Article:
Interesting announcement from Build: Developers can run Bash Shell and user-mode Ubuntu Linux binaries on Windows 10 So, what’s that all about? Things seem very unclear to me at the moment, but I have not had the time to read loads of posts that spring up here and there, or to determine whether some of them are less secretive than Scott’s post I linked to above. The promises are altogether a bit strange and conflicting. For instance, Scott says

This isn’t Bash or Ubuntu running in a VM. This …


I was just looking into the whole topic of drawing something on screen in a .NET WinForms application, so that it appears in the “correct” size. I found a number of issues around the handling of screen resolution and DPI, and in order to remember what’s what, and perhaps help somebody with the same problems, I thought I’d write it all down.

Some definitions

For a start, what does DPI really mean? It is often confused with “resolution”. That is of course not wrong, but still very confusing. …


It’s weird: in Vista, a lot of people were always complaining about the way UAC interrupted their lives. I didn’t think it was a big deal at all, it just didn’t bother me. Now in Windows 7… well… I’m not sure what it is, but I find UAC a bit odd now. The reason is simple: it continuously pops up when I don’t expect it, causing me to waste time. For instance, I run an installer and go through 8 wizard pages, and I click the final “will you please get on with that installation, FFS” button, I …


It appears I’ve managed to do a pretty stupid thing - personally I rather feel like Windows let me do a stupid thing, but that’s probably a matter of perspective ;-)

Anyway, I was trying out some things with UAC, looking at the way different elevation prompts are displayed depending on whether or not the current user is an Administrators member or not, and so on. Previously I was working in what appears to be the default configuration, which my user account being a member of the local Administ …


Using Local Security Policy settings (specifically the one called “User Account Control: Switch to the secure desktop when prompting for elevation”), I can modify Vista’s behaviour when showing elevation prompts, so that the elevation dialog is simply shown as a normal window on the current desktop. I like this behaviour much better, but I’m wondering if there’s any security related reason why the so-called secure desktop is actually more secure. If you know, please tell me!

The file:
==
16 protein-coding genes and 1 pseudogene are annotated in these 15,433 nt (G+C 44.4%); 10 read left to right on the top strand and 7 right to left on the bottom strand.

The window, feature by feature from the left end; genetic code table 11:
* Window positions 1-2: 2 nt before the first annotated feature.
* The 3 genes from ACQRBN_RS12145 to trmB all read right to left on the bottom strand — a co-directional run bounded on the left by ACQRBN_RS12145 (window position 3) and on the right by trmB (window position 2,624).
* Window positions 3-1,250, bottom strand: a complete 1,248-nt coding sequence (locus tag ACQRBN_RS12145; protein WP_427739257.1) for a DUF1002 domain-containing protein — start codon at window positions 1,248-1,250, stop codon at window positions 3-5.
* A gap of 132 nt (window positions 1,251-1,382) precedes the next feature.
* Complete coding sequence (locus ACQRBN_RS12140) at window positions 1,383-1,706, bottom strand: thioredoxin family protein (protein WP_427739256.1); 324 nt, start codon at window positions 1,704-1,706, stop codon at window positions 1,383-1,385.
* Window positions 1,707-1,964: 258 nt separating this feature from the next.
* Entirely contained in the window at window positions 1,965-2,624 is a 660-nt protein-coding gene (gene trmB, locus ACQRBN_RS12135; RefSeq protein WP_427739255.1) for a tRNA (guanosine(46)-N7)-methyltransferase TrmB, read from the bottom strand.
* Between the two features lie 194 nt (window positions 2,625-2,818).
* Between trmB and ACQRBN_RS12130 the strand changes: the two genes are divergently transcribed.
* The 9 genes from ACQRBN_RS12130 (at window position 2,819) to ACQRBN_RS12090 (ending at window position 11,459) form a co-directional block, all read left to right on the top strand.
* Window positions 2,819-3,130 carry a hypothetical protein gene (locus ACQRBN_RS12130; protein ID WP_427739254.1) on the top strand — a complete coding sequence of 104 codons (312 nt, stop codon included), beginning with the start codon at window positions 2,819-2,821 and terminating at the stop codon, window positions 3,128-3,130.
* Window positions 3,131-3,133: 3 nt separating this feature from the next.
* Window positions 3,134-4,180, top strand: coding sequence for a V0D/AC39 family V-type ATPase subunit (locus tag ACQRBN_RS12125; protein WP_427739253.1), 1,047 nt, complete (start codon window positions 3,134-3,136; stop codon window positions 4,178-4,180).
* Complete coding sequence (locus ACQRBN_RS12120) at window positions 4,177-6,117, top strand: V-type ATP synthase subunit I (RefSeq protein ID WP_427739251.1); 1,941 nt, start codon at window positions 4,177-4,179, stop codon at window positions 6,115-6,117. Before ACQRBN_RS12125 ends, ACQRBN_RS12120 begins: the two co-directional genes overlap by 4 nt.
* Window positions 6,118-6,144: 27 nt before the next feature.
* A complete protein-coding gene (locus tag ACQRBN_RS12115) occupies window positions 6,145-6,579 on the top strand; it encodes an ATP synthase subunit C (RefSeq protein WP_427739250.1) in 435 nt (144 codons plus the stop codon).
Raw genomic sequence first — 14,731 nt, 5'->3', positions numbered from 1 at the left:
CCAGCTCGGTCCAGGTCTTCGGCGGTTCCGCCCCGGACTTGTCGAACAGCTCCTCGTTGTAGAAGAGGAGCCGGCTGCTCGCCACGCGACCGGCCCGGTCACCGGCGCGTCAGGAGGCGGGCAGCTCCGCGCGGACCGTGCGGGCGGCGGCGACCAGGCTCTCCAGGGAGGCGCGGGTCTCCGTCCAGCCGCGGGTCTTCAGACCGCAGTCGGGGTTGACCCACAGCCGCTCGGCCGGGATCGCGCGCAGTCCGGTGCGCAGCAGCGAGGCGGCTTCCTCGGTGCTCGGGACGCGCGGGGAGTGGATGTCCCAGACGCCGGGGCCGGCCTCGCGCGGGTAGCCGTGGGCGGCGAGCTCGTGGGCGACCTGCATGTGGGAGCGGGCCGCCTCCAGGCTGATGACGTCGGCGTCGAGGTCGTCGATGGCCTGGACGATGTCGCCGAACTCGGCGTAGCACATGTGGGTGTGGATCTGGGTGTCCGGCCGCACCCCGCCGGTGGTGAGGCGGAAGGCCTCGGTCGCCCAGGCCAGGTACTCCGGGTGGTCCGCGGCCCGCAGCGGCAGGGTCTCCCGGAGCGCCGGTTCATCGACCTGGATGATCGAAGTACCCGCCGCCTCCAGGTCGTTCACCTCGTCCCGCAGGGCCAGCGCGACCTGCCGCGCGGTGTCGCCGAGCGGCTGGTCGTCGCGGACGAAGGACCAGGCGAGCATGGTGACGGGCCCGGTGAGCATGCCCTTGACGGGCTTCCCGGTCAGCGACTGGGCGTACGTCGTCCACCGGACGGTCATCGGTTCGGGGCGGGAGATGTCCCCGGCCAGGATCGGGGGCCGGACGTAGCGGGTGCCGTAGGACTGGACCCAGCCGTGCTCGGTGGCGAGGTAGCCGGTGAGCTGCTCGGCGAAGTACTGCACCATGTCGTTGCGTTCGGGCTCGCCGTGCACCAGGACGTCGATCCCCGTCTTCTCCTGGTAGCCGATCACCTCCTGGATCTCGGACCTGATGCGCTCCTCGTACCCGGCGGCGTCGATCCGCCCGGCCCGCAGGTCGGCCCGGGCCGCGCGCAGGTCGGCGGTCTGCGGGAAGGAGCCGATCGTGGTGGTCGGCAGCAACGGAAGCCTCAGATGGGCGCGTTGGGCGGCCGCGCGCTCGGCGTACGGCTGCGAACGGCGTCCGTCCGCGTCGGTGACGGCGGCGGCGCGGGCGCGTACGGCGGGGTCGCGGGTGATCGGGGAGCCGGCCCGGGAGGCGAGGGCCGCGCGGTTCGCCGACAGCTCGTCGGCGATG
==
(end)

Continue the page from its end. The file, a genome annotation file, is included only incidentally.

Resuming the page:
There’s a pretty big problem with shell extensions when you try to run 64 bit Windows — they either come in 64 or 32 bit varieties, and each “group” of extensions will only be loaded into a corresponding host application. In other words, Windows Explorer runs as a 64 bit executable by default and it only loads shell extensions for 64 bit. Many alternative file manager tools only come in 32 bit versions so far, and they will only load 32 bit extensions.

Some extensions come in both 32 bit and …


Just stumbled upon this due to some confusion about the version of PowerShell I was running on my 64 bit Vista machine. I ran PowerShell from the start menu, using the context menu to bring it up as Administrator. Then I set the execution policy to RemoteSigned:

> Set-ExecutionPolicy RemoteSigned

I ran PowerShell as a normal user (through SlickRun - brought up the 32 bit PowerShell without me noticing at first), tried to run a script and it failed. Get-ExecutionPolicy still s …


I was fighting some problems with SlickRun for a while after installing 64 bit Vista on my machine recently. I noticed issues with powershell (SlickRun was always running the 32 bit version of it, even though the path explicitely specified the 64 bit version), and when I wanted to create a command to run SnippingTool, it turned out to be impossible… there are some very weird things going on in 64 bit Windows.

For example, Explorer shows me SnippingTool.exe in c:\windows\system32 (`system …